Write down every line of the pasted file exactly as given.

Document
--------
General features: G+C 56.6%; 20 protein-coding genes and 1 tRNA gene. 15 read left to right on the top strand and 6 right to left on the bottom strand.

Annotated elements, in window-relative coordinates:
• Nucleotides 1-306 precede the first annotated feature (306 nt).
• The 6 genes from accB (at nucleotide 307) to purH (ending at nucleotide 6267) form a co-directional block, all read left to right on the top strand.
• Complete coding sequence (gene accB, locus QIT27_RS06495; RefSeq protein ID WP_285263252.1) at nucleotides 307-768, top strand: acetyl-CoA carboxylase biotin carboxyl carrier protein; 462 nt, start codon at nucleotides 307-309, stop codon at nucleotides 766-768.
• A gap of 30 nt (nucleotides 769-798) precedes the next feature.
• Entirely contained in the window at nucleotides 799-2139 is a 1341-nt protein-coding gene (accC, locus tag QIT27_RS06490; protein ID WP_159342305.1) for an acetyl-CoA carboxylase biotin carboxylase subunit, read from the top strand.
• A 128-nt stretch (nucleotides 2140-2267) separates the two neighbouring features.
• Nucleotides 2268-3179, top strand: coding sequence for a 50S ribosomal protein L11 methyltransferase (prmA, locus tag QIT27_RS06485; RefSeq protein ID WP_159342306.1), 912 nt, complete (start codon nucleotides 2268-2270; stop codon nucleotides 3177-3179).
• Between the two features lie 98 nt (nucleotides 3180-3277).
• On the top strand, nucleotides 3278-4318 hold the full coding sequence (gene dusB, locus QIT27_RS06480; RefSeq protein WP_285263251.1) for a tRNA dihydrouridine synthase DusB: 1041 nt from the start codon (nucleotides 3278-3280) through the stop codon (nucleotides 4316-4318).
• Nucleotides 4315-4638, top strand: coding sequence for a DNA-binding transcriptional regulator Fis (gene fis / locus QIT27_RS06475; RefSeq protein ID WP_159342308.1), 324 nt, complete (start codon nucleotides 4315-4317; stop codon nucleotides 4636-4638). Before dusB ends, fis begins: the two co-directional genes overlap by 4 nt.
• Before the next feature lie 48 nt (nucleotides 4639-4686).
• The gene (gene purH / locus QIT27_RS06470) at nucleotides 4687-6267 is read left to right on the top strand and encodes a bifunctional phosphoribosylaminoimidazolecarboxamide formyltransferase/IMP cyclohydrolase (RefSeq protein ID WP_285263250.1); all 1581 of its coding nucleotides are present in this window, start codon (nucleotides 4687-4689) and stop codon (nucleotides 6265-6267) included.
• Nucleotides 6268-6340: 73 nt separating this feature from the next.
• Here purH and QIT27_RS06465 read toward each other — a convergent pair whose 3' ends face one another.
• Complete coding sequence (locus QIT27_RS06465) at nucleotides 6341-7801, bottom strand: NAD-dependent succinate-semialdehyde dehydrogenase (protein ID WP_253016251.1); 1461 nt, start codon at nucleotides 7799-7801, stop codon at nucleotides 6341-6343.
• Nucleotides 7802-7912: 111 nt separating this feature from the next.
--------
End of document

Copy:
General features: G+C 56.6%; 20 protein-coding genes and 1 tRNA gene. 15 read left to right on the top strand and 6 right to left on the bottom strand.

Annotated elements, in window-relative coordinates:
• Nucleotides 1-306 precede the first annotated feature (306 nt).
• The 6 genes from accB (at nucleotide 307) to purH (ending at nucleotide 6267) form a co-directional block, all read left to right on the top strand.
• Complete coding sequence (gene accB, locus QIT27_RS06495; RefSeq protein ID WP_285263252.1) at nucleotides 307-768, top strand: acetyl-CoA carboxylase biotin carboxyl carrier protein; 462 nt, start codon at nucleotides 307-309, stop codon at nucleotides 766-768.
• A gap of 30 nt (nucleotides 769-798) precedes the next feature.
• Entirely contained in the window at nucleotides 799-2139 is a 1341-nt protein-coding gene (accC, locus tag QIT27_RS06490; protein ID WP_159342305.1) for an acetyl-CoA carboxylase biotin carboxylase subunit, read from the top strand.
• A 128-nt stretch (nucleotides 2140-2267) separates the two neighbouring features.
• Nucleotides 2268-3179, top strand: coding sequence for a 50S ribosomal protein L11 methyltransferase (prmA, locus tag QIT27_RS06485; RefSeq protein ID WP_159342306.1), 912 nt, complete (start codon nucleotides 2268-2270; stop codon nucleotides 3177-3179).
• Between the two features lie 98 nt (nucleotides 3180-3277).
• On the top strand, nucleotides 3278-4318 hold the full coding sequence (gene dusB, locus QIT27_RS06480; RefSeq protein WP_285263251.1) for a tRNA dihydrouridine synthase DusB: 1041 nt from the start codon (nucleotides 3278-3280) through the stop codon (nucleotides 4316-4318).
• Nucleotides 4315-4638, top strand: coding sequence for a DNA-binding transcriptional regulator Fis (gene fis / locus QIT27_RS06475; RefSeq protein ID WP_159342308.1), 324 nt, complete (start codon nucleotides 4315-4317; stop codon nucleotides 4636-4638). Before dusB ends, fis begins: the two co-directional genes overlap by 4 nt.
• Before the next feature lie 48 nt (nucleotides 4639-4686).
• The gene (gene purH / locus QIT27_RS06470) at nucleotides 4687-6267 is read left to right on the top strand and encodes a bifunctional phosphoribosylaminoimidazolecarboxamide formyltransferase/IMP cyclohydrolase (RefSeq protein ID WP_285263250.1); all 1581 of its coding nucleotides are present in this window, start codon (nucleotides 4687-4689) and stop codon (nucleotides 6265-6267) included.
• Nucleotides 6268-6340: 73 nt separating this feature from the next.
• Here purH and QIT27_RS06465 read toward each other — a convergent pair whose 3' ends face one another.
• Complete coding sequence (locus QIT27_RS06465) at nucleotides 6341-7801, bottom strand: NAD-dependent succinate-semialdehyde dehydrogenase (protein ID WP_253016251.1); 1461 nt, start codon at nucleotides 7799-7801, stop codon at nucleotides 6341-6343.
• Nucleotides 7802-7912: 111 nt separating this feature from the next.